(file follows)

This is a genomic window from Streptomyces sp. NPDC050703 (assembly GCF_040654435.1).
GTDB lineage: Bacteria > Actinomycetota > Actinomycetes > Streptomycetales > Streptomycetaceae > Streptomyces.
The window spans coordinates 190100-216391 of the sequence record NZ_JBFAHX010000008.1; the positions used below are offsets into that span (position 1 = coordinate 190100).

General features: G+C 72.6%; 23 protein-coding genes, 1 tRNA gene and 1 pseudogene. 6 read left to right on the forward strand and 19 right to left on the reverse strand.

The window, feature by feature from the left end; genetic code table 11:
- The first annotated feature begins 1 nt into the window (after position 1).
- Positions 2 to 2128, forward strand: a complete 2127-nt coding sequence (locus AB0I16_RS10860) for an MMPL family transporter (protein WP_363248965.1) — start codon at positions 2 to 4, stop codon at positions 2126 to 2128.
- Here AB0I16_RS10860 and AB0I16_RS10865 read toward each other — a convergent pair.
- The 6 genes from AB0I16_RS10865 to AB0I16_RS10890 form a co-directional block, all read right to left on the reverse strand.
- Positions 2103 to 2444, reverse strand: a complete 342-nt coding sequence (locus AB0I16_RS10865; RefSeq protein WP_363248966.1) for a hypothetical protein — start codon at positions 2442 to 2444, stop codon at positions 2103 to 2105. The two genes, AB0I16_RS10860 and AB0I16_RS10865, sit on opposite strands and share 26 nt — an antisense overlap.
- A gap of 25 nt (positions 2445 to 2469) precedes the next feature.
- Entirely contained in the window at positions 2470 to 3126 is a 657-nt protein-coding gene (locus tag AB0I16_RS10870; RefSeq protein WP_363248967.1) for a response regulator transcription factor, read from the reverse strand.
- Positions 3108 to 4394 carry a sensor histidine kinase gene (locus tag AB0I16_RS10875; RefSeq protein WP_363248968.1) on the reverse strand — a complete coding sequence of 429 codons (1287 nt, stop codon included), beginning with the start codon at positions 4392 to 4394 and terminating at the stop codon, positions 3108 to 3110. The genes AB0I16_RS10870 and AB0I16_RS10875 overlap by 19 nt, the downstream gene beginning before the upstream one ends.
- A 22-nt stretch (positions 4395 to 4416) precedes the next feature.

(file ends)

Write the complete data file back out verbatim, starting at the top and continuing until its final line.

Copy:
This is a genomic window from Streptomyces sp. NPDC050703 (assembly GCF_040654435.1).
GTDB lineage: Bacteria > Actinomycetota > Actinomycetes > Streptomycetales > Streptomycetaceae > Streptomyces.
The window spans coordinates 190100-216391 of the sequence record NZ_JBFAHX010000008.1; the positions used below are offsets into that span (position 1 = coordinate 190100).

General features: G+C 72.6%; 23 protein-coding genes, 1 tRNA gene and 1 pseudogene. 6 read left to right on the forward strand and 19 right to left on the reverse strand.

The window, feature by feature from the left end; genetic code table 11:
- The first annotated feature begins 1 nt into the window (after position 1).
- Positions 2 to 2128, forward strand: a complete 2127-nt coding sequence (locus AB0I16_RS10860) for an MMPL family transporter (protein WP_363248965.1) — start codon at positions 2 to 4, stop codon at positions 2126 to 2128.
- Here AB0I16_RS10860 and AB0I16_RS10865 read toward each other — a convergent pair.
- The 6 genes from AB0I16_RS10865 to AB0I16_RS10890 form a co-directional block, all read right to left on the reverse strand.
- Positions 2103 to 2444, reverse strand: a complete 342-nt coding sequence (locus AB0I16_RS10865; RefSeq protein WP_363248966.1) for a hypothetical protein — start codon at positions 2442 to 2444, stop codon at positions 2103 to 2105. The two genes, AB0I16_RS10860 and AB0I16_RS10865, sit on opposite strands and share 26 nt — an antisense overlap.
- A gap of 25 nt (positions 2445 to 2469) precedes the next feature.
- Entirely contained in the window at positions 2470 to 3126 is a 657-nt protein-coding gene (locus tag AB0I16_RS10870; RefSeq protein WP_363248967.1) for a response regulator transcription factor, read from the reverse strand.
- Positions 3108 to 4394 carry a sensor histidine kinase gene (locus tag AB0I16_RS10875; RefSeq protein WP_363248968.1) on the reverse strand — a complete coding sequence of 429 codons (1287 nt, stop codon included), beginning with the start codon at positions 4392 to 4394 and terminating at the stop codon, positions 3108 to 3110. The genes AB0I16_RS10870 and AB0I16_RS10875 overlap by 19 nt, the downstream gene beginning before the upstream one ends.
- A 22-nt stretch (positions 4395 to 4416) precedes the next feature.